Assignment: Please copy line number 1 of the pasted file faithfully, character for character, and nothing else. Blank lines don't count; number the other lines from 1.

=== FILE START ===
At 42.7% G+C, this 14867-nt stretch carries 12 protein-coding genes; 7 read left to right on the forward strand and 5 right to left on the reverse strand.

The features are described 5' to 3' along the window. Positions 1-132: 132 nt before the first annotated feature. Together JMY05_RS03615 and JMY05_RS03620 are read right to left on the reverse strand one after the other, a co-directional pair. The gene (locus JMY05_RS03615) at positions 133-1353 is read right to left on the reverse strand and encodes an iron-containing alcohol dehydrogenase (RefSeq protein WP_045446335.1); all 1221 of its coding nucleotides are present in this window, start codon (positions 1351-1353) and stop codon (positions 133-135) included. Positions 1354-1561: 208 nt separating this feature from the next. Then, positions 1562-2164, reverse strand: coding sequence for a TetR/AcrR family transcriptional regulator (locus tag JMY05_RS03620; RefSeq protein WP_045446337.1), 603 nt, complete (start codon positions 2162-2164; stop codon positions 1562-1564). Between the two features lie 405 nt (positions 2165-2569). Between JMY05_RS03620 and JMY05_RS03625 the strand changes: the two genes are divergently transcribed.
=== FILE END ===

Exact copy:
At 42.7% G+C, this 14867-nt stretch carries 12 protein-coding genes; 7 read left to right on the forward strand and 5 right to left on the reverse strand.